A time of change affects different people in different ways. This is a time when some people may choose to withdraw into themselves. They may be creating an emotional distance which they think will help them weather this latest “storm.” That doesn’t mean that emotions are bad and should be suppressed. On the contrary, emotions are an important part of any change process. But by engaging people in the change, allowing them to fully participate, you can help them start creating their new reality sooner.

Whether you ask them their opinion through a focus group or their manager makes time to talk with them, engaging individuals throughout the process will be a critical success factor. This work continues all through Execute and into Sustain. If you start engaging people in the Plan element, it will be easier to continue that all the way through until the end. But even if you don’t, it is not too late to start during the Execute element. Just don’t forget to carry it through.

How to Engage You, Let Me Count the Ways

As a project team, brainstorm all the potential ways to engage people throughout the change process. The project team isn’t the only group of people who can reach out and connect with people. If the change affects the whole company, that also means that every senior leader and every people manager can play a part. In addition, don’t forget your “informal” leaders – those individuals whom people follow even though they may not have a formal leadership position. Those individuals need to be both engaged and to engage others. Their role can be very important.

Even though I have already mentioned managers, it is worth mentioning them again. Your middle managers will be the difference between the success and the failure of your business initiative. I am sometimes amazed how many team leaders, middle managers themselves, forget to engage their peers. Engage them, work with them, utilize their expertise, and it will go well. Ignore them, alienate them, try to work around them, and the results will be disastrous.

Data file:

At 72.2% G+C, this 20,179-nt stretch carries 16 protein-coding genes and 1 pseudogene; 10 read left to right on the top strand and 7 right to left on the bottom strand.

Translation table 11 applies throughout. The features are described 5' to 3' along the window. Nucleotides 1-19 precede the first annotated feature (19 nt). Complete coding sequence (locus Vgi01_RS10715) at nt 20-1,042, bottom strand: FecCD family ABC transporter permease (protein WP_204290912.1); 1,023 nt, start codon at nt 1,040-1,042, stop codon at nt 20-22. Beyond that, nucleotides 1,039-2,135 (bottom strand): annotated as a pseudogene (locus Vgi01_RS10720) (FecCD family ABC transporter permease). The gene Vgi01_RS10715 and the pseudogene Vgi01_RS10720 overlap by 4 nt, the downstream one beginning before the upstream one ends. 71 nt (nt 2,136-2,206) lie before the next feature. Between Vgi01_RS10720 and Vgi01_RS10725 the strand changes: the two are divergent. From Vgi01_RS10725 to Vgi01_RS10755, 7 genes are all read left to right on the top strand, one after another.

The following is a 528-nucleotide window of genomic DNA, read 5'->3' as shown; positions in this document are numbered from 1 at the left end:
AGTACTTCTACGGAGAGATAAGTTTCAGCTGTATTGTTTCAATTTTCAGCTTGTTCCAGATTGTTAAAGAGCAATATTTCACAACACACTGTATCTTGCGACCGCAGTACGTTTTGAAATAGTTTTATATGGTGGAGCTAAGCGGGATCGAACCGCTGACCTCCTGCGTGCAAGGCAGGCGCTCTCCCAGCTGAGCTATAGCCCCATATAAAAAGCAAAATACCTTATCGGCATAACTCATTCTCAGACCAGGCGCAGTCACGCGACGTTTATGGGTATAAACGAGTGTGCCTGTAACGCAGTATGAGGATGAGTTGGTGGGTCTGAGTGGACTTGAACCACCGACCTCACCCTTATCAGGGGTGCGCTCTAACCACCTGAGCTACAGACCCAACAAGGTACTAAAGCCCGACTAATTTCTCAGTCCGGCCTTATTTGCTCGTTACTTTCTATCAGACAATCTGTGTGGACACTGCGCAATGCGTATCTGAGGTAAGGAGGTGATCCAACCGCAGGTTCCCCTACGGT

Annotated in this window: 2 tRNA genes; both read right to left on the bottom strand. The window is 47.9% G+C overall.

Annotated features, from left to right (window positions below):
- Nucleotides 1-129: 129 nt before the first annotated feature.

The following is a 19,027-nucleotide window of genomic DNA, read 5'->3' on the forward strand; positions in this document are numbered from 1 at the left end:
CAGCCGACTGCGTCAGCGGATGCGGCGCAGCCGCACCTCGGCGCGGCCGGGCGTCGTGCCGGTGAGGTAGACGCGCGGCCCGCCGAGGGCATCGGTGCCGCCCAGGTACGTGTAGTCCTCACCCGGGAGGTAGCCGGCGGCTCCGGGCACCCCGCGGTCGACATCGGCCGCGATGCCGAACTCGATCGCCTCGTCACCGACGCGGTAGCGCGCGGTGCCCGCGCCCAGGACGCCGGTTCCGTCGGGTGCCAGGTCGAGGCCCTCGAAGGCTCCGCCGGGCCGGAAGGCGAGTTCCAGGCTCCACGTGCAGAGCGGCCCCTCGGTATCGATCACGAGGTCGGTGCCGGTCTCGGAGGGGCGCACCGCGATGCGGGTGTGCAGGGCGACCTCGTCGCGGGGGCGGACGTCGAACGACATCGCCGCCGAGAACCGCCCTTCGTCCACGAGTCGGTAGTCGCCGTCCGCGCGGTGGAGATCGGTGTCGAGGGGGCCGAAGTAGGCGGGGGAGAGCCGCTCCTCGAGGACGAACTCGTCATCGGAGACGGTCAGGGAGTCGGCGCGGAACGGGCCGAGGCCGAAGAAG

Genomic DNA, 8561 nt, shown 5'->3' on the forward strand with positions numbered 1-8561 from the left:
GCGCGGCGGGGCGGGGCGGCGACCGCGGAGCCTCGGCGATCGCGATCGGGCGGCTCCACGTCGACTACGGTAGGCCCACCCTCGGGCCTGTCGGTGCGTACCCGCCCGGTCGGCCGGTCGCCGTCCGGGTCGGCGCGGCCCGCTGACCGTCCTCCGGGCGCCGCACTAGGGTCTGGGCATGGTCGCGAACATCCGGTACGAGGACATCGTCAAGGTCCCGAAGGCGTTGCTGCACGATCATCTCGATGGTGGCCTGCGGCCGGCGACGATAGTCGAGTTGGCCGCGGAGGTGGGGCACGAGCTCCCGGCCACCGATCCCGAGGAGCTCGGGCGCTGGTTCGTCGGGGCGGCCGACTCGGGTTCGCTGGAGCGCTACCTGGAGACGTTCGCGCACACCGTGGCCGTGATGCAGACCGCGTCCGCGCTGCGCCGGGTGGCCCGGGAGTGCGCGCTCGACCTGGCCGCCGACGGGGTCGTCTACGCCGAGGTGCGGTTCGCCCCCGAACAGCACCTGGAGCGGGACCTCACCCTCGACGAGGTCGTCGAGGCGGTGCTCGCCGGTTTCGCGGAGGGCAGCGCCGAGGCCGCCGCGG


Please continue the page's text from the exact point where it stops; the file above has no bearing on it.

Managers are the individuals responsible for making the day-to-day operations of the business proceed as necessary. When a change is implemented, the organization looks to the managers to be their “man or woman in the field.” Yet they are often forgotten and overlooked. When discussing ways of engaging employees, have a special plan for engaging managers. Whether it is creating a manager advisory committee or conducting special briefings on the project’s progress, whatever you can do to include this group will relate directly to the change’s success.

©2007 Beth Banks Cohn. All Rights Reserved. Do Not Copy Without Permission.



Beth Banks Cohn, PhD, founder and president of ADRA Change Architects, is dedicated to helping you and your organization reach your full business potential…
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ChangeSmart™ Advantage

Change is a fact of life today in business, but that doesn’t make it any easier to carry out successfully. ChangeSmart™ is a framework, a way to approach change. It is a roadmap for success.